The Effects of Appraised Severity and Efficacy in Promoting Water Conservation: An Informational Analysis

Kantola, S. J., Syme, G. J., & Nesdale, A. R. (1983). The effects of appraised severity and efficacy in promoting water conservation: An informational analysis. Journal of Applied Social Psychology, 13, 2, 164-182.

To test R. W. Rogers's (see PA, Vol 55:4488) and M. Fishbein and I. Ajzen's (1975) behavioral intention model, 38-48 Ss observed 1 of 4 water conservation films differing in message severity (high/low) and efficacy of conserving (high/low). A questionnaire assessed the impact of the films on (1) the arguments (informational items) presented; (2) beliefs external to the films; (3) fear arousal; (4) Fishbein's mediating variables SN (a person's generalized normative beliefs about a behavior) and A-sub(act ) (evaluative attitudes toward behavior); (5) appraised severity and efficacy; and (6) behavioral intention to conserve water. High efficacy and low-severity messages increased positive evaluative attitudes (A-sub(act)) toward conserving water. Although there was no effect for these manipulations on behavioral intention, the film groups, when compared with a control group ( n = 20) that did not observe a film, showed significantly greater intentions to conserve water. Results are accounted for through an informational analysis of the beliefs affected by the films. This analysis did not support Fishbein's assertion of a dominant mediational role for SN and/or A-sub(act ) in predicting behavioral intentions. The possible inclusion of a moral norm measure as a 3rd component of Fishbein's model is dicussed. (27 ref)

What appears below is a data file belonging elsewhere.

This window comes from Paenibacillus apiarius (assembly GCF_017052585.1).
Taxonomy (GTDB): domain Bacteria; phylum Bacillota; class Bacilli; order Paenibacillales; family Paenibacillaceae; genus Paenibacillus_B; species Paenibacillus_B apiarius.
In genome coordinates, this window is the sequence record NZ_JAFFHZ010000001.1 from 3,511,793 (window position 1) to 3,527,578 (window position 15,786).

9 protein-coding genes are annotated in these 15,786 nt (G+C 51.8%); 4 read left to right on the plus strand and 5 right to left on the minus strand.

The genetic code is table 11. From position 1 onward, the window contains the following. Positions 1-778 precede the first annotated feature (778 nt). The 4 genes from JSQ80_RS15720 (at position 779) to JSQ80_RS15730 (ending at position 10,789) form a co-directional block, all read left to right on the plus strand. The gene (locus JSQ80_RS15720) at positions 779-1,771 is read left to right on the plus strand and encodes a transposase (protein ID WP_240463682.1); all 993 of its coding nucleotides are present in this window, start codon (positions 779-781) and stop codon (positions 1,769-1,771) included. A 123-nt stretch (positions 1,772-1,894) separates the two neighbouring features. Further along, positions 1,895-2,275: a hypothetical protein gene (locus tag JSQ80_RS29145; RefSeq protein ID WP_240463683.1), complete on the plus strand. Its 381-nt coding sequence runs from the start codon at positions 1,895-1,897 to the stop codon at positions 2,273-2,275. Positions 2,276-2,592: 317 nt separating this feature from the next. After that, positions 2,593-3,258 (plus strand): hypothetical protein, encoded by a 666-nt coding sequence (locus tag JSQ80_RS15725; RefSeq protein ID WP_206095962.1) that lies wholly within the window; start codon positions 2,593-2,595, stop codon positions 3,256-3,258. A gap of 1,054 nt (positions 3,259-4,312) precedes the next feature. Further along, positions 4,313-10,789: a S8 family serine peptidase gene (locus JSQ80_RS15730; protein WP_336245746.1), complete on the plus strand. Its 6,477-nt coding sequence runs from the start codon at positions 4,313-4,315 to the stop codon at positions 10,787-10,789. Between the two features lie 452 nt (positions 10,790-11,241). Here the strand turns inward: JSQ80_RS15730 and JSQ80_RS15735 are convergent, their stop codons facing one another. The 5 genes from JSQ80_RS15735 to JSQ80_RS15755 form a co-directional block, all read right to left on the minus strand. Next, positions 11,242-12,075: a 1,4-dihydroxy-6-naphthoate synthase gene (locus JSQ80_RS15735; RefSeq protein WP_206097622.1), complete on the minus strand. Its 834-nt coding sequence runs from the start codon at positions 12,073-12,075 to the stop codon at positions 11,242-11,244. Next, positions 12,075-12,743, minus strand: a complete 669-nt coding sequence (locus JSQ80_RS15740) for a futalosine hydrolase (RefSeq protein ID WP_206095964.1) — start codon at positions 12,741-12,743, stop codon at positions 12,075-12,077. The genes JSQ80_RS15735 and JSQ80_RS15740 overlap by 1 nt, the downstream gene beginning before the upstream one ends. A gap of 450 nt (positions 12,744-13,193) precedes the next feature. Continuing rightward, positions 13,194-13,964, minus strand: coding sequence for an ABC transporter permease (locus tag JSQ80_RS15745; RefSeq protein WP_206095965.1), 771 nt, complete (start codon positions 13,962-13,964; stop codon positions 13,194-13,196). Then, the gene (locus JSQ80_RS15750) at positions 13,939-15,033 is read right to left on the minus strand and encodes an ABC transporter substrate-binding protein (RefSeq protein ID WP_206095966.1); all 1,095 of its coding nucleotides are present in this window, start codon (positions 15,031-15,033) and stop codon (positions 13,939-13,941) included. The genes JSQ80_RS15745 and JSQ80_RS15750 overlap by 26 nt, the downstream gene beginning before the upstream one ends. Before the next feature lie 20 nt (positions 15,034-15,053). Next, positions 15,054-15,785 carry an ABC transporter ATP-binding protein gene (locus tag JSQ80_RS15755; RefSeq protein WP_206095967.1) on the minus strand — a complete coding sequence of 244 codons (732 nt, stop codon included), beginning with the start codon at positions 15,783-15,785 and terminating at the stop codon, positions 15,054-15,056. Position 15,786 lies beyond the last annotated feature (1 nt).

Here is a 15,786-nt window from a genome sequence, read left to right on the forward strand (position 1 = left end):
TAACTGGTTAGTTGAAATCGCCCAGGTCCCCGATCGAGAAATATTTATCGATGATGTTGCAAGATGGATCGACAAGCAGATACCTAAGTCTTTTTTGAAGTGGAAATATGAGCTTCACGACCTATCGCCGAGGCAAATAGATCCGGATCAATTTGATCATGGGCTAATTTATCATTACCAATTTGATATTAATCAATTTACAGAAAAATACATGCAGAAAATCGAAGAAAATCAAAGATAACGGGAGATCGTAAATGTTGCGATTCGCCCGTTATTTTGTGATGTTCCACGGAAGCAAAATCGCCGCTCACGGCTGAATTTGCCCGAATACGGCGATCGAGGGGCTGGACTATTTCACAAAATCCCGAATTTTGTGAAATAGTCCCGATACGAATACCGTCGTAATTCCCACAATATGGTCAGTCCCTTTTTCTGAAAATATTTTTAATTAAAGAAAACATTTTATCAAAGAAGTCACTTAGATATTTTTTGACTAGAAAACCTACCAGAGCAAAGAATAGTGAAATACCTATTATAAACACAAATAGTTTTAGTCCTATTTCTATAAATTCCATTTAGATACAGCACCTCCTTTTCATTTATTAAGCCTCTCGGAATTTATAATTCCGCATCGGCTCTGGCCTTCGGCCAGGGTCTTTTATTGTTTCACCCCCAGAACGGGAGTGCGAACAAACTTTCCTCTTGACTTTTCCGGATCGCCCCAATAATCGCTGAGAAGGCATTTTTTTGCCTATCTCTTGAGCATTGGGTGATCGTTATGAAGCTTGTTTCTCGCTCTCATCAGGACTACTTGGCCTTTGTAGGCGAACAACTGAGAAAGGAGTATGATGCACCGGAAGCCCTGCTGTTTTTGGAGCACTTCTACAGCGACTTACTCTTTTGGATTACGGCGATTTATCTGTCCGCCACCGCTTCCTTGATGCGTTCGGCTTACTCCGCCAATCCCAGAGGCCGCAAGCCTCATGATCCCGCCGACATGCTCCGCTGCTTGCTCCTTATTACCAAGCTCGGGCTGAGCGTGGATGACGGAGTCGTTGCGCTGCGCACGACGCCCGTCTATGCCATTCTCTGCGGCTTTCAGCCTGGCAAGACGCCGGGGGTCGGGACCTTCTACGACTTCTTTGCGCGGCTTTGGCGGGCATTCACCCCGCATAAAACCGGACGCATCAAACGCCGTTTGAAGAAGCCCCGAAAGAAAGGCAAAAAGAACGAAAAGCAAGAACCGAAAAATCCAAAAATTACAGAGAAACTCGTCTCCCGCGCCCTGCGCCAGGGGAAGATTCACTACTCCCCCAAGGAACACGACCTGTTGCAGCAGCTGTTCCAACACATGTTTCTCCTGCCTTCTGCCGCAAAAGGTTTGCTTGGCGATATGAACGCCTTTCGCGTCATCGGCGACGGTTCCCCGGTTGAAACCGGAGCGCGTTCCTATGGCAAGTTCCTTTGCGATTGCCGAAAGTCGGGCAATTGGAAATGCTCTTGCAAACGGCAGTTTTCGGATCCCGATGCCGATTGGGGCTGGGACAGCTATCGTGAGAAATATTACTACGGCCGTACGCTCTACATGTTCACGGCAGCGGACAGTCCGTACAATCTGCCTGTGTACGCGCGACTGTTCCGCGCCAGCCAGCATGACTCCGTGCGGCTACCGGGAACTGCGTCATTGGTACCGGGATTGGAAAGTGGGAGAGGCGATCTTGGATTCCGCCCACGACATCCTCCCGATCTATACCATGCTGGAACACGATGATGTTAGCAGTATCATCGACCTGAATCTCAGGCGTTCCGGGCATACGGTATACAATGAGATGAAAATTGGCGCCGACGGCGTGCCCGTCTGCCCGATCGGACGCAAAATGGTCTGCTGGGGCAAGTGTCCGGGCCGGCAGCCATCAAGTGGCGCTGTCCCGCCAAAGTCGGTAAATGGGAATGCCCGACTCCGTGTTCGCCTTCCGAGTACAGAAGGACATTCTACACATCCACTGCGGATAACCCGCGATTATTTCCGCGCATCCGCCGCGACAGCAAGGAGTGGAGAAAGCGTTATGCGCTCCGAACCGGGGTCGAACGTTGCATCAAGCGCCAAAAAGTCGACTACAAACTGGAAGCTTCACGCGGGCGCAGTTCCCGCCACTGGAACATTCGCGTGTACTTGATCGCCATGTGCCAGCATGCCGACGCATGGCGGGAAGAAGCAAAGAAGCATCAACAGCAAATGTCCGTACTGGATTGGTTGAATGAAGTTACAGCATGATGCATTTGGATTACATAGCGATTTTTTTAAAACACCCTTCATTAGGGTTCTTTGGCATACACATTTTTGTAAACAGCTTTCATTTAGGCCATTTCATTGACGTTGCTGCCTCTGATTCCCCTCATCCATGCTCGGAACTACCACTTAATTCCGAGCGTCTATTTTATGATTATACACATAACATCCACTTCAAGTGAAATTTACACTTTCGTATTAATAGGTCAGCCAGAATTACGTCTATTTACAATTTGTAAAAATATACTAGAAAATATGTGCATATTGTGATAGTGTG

Find this article online
Site Courtesy of
McKenzie-Mohr & Associates

Expertise in Community-Based Social Marketing